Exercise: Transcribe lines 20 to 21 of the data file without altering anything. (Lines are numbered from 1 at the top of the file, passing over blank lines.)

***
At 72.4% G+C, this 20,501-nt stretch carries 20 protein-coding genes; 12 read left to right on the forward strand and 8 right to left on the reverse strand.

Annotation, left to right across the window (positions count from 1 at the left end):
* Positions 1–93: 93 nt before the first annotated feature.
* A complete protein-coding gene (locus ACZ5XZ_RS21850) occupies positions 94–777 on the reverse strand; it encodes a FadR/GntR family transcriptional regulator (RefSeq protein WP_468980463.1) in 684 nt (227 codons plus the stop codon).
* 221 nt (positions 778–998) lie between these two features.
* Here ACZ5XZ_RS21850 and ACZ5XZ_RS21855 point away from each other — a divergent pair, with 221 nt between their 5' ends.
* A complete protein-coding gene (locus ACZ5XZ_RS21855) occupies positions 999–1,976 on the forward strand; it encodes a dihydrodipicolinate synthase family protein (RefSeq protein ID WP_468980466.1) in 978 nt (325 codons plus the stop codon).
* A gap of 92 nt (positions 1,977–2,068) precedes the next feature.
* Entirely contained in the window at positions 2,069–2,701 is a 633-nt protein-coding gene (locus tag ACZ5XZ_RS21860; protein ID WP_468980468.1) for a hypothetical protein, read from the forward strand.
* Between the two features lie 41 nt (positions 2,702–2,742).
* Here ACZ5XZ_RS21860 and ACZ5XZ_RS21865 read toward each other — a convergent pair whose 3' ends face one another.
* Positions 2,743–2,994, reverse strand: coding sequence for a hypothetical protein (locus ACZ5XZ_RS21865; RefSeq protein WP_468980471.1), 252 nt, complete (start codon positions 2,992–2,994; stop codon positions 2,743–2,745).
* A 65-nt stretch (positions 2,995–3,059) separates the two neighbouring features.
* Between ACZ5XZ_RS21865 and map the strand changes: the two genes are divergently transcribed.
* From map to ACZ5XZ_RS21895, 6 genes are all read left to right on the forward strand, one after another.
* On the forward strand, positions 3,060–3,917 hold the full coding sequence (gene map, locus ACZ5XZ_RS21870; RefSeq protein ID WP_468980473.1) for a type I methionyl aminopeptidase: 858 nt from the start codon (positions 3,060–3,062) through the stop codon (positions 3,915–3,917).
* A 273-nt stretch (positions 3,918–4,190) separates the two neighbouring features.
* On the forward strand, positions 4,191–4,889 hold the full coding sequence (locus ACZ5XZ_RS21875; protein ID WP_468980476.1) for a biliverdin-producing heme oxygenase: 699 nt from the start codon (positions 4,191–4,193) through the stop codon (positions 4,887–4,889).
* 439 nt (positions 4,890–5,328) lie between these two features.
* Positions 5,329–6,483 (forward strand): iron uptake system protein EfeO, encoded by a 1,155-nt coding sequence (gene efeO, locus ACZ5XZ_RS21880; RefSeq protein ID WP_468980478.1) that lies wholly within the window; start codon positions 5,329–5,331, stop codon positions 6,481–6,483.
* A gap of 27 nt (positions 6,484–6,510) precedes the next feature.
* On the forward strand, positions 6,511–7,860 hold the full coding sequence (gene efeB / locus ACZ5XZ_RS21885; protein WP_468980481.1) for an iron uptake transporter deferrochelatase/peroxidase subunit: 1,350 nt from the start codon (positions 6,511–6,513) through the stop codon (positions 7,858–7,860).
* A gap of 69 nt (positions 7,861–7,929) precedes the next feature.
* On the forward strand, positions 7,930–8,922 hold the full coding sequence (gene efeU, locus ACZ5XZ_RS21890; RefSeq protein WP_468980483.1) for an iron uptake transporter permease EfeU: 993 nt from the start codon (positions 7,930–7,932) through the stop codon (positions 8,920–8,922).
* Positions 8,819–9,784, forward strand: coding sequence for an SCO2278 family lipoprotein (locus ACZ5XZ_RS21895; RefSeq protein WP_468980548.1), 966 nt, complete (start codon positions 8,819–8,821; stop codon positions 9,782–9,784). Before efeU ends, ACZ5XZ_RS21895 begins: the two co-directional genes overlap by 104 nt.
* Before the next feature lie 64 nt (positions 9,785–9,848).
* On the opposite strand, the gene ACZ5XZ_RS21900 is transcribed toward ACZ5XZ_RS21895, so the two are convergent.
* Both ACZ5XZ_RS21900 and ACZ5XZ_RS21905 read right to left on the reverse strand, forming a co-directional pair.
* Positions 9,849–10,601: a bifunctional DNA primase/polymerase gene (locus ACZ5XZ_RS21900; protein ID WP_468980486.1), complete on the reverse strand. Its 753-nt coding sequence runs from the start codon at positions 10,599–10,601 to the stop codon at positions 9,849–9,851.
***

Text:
* Positions 5,329–6,483 (forward strand): iron uptake system protein EfeO, encoded by a 1,155-nt coding sequence (gene efeO, locus ACZ5XZ_RS21880; RefSeq protein ID WP_468980478.1) that lies wholly within the window; start codon positions 5,329–5,331, stop codon positions 6,481–6,483.
* A gap of 27 nt (positions 6,484–6,510) precedes the next feature.